John A. Schultheis, 75, retired last week from the Washington State Court of Appeals. He had been Spokane’s longest-serving active judge, with 35 years on the bench. After graduating from Gonzaga University Law School, he started working as a private attorney in 1962. He was appointed to the Spokane County District Court in 1974. He won a seat on the appeals court in 1993 and stayed there until last week.
Q.What will you do after retiring?
A.I’ve thought about offering to help with legal services here in Spokane. I will volunteer, because who would pay me?
Q.What’s your impression of today’s attorneys?
A.I can say we’ve had high-caliber attorneys in the Spokane area. We’ve always had them. If anything, the young lawyers I see now are better all-around lawyers, in part because there’s more specialization among attorneys.
Q.Out of all the cases and trials you’ve done, which one still stays with you?
A.I was “married” to the Al Hegge case. Married in the sense that it tied me up for a long time, when I tried that case in Superior Court in 1985. It involved the murder of Spokane police Officer Brian Orchard.
(Hegge, then president of the Ghost Riders motorcycle club, was charged with second-degree murder for arranging the crime.)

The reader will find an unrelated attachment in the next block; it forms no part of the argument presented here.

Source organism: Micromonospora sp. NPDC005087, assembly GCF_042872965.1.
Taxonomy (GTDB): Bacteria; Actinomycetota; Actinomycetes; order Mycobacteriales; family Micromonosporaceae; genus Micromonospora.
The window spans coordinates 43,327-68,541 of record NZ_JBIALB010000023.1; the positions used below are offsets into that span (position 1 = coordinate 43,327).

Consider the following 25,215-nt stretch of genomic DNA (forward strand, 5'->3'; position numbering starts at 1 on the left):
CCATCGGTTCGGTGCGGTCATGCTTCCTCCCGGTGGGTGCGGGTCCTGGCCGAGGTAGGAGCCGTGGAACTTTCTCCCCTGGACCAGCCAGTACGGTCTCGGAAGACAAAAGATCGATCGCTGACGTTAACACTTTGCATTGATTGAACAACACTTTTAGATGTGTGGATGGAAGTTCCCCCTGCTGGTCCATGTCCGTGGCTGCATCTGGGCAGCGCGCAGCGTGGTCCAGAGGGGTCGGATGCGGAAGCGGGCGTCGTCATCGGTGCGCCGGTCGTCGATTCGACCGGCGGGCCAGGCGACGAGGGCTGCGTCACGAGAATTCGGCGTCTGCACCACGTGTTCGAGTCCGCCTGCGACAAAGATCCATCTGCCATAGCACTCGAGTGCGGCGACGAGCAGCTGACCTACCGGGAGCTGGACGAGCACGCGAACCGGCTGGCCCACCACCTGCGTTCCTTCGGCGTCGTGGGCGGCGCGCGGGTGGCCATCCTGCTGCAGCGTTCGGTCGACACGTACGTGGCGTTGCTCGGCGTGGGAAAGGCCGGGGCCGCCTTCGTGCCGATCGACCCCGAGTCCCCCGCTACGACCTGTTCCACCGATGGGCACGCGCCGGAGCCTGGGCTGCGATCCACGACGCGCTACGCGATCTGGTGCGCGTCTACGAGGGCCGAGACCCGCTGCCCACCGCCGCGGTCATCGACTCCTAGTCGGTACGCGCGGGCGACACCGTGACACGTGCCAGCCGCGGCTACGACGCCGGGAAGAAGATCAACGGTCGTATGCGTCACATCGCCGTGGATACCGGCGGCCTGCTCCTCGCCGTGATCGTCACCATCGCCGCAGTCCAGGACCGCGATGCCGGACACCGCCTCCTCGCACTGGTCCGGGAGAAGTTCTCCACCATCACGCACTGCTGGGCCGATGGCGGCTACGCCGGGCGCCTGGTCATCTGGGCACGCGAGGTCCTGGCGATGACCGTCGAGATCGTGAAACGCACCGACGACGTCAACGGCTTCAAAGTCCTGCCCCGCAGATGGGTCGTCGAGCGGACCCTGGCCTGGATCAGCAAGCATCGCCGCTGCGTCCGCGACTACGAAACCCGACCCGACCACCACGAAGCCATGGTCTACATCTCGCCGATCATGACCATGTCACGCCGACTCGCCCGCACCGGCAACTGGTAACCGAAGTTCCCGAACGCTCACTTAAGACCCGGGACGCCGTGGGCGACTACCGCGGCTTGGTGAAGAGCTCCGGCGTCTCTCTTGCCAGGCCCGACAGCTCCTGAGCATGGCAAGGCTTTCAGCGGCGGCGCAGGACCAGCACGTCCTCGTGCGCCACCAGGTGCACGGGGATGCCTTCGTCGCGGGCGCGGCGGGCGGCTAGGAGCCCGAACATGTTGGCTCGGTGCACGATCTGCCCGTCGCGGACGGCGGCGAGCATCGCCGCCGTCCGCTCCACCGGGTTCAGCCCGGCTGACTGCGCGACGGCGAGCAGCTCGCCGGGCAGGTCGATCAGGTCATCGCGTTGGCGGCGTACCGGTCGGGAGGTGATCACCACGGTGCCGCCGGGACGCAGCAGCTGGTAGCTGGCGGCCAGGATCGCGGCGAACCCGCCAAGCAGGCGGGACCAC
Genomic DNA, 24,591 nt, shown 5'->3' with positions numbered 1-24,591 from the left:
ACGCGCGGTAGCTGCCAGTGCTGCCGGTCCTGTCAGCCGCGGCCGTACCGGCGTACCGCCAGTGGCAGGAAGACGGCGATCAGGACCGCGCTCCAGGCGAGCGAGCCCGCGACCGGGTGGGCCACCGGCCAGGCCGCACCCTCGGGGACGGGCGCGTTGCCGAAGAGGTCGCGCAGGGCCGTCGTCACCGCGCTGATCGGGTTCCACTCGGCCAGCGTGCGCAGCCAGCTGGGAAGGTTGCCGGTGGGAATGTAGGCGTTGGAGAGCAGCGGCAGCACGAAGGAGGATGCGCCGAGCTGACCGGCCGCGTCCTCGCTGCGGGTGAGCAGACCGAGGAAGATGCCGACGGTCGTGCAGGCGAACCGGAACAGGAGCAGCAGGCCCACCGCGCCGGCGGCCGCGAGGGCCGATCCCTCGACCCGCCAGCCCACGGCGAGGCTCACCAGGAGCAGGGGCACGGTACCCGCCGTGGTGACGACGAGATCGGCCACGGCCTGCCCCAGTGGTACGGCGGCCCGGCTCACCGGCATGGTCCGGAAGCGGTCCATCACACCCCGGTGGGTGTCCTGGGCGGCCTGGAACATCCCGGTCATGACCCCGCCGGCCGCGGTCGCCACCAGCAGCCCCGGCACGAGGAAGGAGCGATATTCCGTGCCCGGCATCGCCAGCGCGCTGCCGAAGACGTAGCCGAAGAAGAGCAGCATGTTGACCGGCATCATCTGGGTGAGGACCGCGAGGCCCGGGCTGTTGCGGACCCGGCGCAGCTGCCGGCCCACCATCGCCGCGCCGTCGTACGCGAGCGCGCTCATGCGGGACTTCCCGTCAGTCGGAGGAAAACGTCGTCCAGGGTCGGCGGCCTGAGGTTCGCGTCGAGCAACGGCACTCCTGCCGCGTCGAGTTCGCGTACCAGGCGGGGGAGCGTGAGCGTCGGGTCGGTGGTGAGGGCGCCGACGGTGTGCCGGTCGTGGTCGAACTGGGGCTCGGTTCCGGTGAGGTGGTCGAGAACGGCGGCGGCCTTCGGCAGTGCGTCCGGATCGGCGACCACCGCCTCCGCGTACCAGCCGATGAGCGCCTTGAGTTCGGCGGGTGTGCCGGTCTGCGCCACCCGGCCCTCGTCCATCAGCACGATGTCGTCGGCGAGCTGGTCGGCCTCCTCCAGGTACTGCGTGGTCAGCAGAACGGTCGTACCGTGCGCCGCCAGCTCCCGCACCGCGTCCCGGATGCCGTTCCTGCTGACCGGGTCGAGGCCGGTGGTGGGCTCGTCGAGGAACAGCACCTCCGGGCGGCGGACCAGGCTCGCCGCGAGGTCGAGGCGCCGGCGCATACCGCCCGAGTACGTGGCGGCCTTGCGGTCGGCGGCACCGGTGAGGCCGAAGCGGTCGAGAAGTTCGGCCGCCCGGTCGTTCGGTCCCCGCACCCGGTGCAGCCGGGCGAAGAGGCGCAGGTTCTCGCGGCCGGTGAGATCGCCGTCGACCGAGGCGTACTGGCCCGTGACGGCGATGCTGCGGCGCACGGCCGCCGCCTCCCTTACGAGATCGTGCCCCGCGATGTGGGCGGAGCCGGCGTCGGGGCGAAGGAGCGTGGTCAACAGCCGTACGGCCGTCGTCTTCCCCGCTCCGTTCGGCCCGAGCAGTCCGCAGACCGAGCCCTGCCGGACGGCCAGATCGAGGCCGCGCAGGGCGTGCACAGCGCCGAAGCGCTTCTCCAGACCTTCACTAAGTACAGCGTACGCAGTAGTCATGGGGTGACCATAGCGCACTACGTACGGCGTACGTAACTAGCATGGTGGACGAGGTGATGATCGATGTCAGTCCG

The trial lasted six weeks. Hegge represented himself with standby (court-appointed) counsel. It was the most complicated case I ever tried. I ruled he was incompetent to represent himself. But he appealed, and the Court of Appeals ruled he could proceed on his own.
He was convicted (and is serving a life sentence). In 35 years there was not a day I didn’t enjoy coming to work, with the exception of the Hegge trial.
Q.How did you fare in judicial elections?
A.In 1979 I ran against a sitting judge (in Superior Court). I was beaten resoundingly. (In 1983, Gov. John Spellman appointed Schultheis to fill a Superior Court vacancy.)
In 1993 I ran for an open judge seat at the Court of Appeals. I ran against former court commissioner Mike Keyes, former County Prosecutor Don Brockett and Spokane attorney Judith Corbin. Mr. Brockett and I came through the primary, and in the general election I got 60 percent of the votes.
Q.Of your four children, how many decided to enter the law?
A.My oldest son, Patrick, 45, went to work at a Palo Alto, Calif., law firm, Wilson Sonsini. Now he’s in the firm’s Seattle office.
Andrew, my other son, 39, is with the (Spokane) firm Witherspoon Kelley.
I discouraged them from going to law school because I didn’t want them to feel they had to follow me or that I expected them to go into the law.
Q.You had a reputation as one of the area’s more liberal judges. Is that fair?
A.I insisted that a prosecutor must prove his or her case. People might have said I was more defense-oriented. I don’t think so. That’s an oversimplification. I wanted to make sure the rights of the defendant are protected.
Q.Looking back, what would you have done differently in your career?
A.I would have spent more time with the kids.
I’m going to try to spend more time with the grandkids.
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